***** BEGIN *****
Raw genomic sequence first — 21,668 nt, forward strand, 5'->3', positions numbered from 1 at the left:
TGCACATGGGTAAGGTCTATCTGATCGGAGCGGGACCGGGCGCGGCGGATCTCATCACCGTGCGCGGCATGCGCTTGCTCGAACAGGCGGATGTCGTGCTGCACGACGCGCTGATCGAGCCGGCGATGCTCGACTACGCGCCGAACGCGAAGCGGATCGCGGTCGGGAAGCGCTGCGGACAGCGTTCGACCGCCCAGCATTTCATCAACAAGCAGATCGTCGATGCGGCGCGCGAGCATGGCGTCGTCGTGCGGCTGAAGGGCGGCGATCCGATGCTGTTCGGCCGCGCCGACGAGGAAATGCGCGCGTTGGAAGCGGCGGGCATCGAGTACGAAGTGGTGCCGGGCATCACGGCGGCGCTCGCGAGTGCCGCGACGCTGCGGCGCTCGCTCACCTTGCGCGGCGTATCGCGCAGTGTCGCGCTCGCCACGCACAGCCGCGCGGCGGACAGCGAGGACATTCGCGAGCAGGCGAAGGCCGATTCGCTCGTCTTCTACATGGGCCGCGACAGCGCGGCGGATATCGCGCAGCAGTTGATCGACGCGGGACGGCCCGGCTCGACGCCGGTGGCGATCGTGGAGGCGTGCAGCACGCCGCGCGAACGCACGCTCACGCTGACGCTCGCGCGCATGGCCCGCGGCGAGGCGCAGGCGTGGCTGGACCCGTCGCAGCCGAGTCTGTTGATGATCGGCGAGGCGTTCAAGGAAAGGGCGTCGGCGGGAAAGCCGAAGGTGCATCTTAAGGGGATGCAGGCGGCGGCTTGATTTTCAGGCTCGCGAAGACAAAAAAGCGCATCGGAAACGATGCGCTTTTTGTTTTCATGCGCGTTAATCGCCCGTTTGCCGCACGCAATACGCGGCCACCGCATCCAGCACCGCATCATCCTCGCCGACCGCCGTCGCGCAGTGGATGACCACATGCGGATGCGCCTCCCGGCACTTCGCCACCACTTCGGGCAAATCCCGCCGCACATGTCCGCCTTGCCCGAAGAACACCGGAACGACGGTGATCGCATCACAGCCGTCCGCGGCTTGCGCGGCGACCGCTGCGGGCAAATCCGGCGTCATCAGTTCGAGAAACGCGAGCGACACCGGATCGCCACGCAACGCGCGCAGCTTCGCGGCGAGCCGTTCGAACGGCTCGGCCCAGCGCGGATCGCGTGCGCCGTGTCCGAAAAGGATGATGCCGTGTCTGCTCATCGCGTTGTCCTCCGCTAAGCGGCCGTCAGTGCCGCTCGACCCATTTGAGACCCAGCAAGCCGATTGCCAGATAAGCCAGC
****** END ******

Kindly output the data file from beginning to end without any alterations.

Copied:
Raw genomic sequence first — 21,668 nt, forward strand, 5'->3', positions numbered from 1 at the left:
TGCACATGGGTAAGGTCTATCTGATCGGAGCGGGACCGGGCGCGGCGGATCTCATCACCGTGCGCGGCATGCGCTTGCTCGAACAGGCGGATGTCGTGCTGCACGACGCGCTGATCGAGCCGGCGATGCTCGACTACGCGCCGAACGCGAAGCGGATCGCGGTCGGGAAGCGCTGCGGACAGCGTTCGACCGCCCAGCATTTCATCAACAAGCAGATCGTCGATGCGGCGCGCGAGCATGGCGTCGTCGTGCGGCTGAAGGGCGGCGATCCGATGCTGTTCGGCCGCGCCGACGAGGAAATGCGCGCGTTGGAAGCGGCGGGCATCGAGTACGAAGTGGTGCCGGGCATCACGGCGGCGCTCGCGAGTGCCGCGACGCTGCGGCGCTCGCTCACCTTGCGCGGCGTATCGCGCAGTGTCGCGCTCGCCACGCACAGCCGCGCGGCGGACAGCGAGGACATTCGCGAGCAGGCGAAGGCCGATTCGCTCGTCTTCTACATGGGCCGCGACAGCGCGGCGGATATCGCGCAGCAGTTGATCGACGCGGGACGGCCCGGCTCGACGCCGGTGGCGATCGTGGAGGCGTGCAGCACGCCGCGCGAACGCACGCTCACGCTGACGCTCGCGCGCATGGCCCGCGGCGAGGCGCAGGCGTGGCTGGACCCGTCGCAGCCGAGTCTGTTGATGATCGGCGAGGCGTTCAAGGAAAGGGCGTCGGCGGGAAAGCCGAAGGTGCATCTTAAGGGGATGCAGGCGGCGGCTTGATTTTCAGGCTCGCGAAGACAAAAAAGCGCATCGGAAACGATGCGCTTTTTGTTTTCATGCGCGTTAATCGCCCGTTTGCCGCACGCAATACGCGGCCACCGCATCCAGCACCGCATCATCCTCGCCGACCGCCGTCGCGCAGTGGATGACCACATGCGGATGCGCCTCCCGGCACTTCGCCACCACTTCGGGCAAATCCCGCCGCACATGTCCGCCTTGCCCGAAGAACACCGGAACGACGGTGATCGCATCACAGCCGTCCGCGGCTTGCGCGGCGACCGCTGCGGGCAAATCCGGCGTCATCAGTTCGAGAAACGCGAGCGACACCGGATCGCCACGCAACGCGCGCAGCTTCGCGGCGAGCCGTTCGAACGGCTCGGCCCAGCGCGGATCGCGTGCGCCGTGTCCGAAAAGGATGATGCCGTGTCTGCTCATCGCGTTGTCCTCCGCTAAGCGGCCGTCAGTGCCGCTCGACCCATTTGAGACCCAGCAAGCCGATTGCCAGATAAGCCAGC